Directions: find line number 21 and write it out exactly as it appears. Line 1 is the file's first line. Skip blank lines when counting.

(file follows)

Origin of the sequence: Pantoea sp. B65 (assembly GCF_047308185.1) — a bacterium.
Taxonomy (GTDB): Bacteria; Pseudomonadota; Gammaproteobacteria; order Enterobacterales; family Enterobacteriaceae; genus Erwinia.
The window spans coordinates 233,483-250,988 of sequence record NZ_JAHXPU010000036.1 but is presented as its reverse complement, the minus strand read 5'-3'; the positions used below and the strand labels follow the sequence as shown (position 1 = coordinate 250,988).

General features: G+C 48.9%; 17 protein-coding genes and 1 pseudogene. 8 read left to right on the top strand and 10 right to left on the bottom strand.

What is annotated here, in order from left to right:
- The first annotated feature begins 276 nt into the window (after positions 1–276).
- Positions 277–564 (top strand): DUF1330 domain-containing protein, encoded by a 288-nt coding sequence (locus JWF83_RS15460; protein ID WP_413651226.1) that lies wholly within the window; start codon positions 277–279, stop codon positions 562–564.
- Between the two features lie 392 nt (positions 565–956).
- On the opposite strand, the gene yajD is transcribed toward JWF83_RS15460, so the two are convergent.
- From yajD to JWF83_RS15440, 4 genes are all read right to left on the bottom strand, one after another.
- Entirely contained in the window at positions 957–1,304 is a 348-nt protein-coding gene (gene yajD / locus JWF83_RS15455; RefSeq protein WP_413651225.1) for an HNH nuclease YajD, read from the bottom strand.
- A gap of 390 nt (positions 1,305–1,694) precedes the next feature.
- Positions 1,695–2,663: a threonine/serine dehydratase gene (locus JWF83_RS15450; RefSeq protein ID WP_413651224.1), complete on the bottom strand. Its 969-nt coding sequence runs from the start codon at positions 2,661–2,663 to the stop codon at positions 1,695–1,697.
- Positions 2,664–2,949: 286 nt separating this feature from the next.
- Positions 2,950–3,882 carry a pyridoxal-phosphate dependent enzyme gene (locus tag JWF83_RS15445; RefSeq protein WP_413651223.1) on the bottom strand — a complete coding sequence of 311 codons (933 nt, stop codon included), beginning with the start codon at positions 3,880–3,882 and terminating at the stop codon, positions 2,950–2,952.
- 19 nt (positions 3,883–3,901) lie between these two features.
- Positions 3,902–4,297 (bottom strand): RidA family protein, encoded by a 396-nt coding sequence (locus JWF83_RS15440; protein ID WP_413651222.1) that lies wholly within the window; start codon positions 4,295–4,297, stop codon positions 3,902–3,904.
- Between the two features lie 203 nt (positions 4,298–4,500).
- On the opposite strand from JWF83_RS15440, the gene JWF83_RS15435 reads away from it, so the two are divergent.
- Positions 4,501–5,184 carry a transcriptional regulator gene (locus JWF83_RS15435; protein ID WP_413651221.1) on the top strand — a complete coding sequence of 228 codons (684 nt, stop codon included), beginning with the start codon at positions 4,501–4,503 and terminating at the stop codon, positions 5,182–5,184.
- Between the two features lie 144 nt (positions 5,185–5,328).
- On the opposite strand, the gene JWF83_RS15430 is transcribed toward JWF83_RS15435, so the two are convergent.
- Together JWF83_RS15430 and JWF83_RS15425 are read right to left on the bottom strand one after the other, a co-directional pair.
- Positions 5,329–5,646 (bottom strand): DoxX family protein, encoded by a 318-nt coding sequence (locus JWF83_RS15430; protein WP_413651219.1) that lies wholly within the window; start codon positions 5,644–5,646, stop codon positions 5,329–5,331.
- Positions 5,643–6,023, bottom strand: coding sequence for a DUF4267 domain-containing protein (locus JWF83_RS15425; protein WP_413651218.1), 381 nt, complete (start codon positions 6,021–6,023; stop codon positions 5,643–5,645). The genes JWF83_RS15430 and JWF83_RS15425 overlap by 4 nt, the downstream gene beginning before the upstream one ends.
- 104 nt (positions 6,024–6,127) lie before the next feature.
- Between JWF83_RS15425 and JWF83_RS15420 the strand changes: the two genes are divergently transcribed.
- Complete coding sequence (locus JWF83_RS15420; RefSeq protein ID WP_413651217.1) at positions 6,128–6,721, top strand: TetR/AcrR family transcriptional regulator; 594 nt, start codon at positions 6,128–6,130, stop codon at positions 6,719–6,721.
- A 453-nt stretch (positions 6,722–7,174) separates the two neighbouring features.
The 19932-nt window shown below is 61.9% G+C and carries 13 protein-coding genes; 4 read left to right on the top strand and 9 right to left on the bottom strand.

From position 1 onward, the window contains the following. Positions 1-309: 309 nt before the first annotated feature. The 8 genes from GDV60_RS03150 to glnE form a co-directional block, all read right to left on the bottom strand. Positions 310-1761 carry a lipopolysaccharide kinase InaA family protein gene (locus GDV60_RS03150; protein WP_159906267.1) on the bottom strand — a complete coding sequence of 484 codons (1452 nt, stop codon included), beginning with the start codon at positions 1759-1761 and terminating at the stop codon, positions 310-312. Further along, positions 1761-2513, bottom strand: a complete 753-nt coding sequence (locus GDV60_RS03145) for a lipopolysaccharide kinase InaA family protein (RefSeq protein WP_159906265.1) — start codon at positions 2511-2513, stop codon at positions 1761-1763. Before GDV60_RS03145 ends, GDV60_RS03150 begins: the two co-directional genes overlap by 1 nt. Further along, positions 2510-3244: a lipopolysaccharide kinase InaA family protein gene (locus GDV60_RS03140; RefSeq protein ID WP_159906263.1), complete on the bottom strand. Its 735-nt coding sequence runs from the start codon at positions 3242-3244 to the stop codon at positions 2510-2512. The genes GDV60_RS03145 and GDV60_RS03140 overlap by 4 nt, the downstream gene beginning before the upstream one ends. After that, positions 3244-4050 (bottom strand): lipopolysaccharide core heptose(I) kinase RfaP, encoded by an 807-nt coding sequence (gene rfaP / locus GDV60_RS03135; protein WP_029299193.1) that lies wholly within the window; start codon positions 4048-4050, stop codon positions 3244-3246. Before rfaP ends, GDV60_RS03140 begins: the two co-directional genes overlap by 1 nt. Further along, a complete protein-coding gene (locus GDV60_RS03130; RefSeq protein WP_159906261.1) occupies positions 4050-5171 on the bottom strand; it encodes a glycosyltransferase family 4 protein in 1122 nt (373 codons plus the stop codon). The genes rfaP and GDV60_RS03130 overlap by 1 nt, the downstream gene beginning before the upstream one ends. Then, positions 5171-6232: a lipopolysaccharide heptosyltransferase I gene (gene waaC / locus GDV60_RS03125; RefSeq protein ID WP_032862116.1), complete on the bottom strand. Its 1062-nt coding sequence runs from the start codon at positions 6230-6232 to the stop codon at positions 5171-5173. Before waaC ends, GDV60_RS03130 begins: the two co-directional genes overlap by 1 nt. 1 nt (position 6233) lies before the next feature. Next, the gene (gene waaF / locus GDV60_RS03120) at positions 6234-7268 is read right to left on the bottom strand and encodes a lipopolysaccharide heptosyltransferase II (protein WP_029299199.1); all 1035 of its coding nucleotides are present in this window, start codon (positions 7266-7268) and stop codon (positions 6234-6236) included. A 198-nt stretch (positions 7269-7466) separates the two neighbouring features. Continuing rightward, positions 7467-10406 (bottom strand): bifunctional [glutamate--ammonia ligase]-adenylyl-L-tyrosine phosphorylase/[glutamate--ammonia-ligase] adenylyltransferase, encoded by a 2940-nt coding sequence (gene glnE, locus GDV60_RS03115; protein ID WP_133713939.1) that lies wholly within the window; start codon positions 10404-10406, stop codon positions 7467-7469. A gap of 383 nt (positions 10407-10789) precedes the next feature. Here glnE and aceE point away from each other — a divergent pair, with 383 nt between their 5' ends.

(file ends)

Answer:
- Between the two features lie 144 nt (positions 5,185–5,328).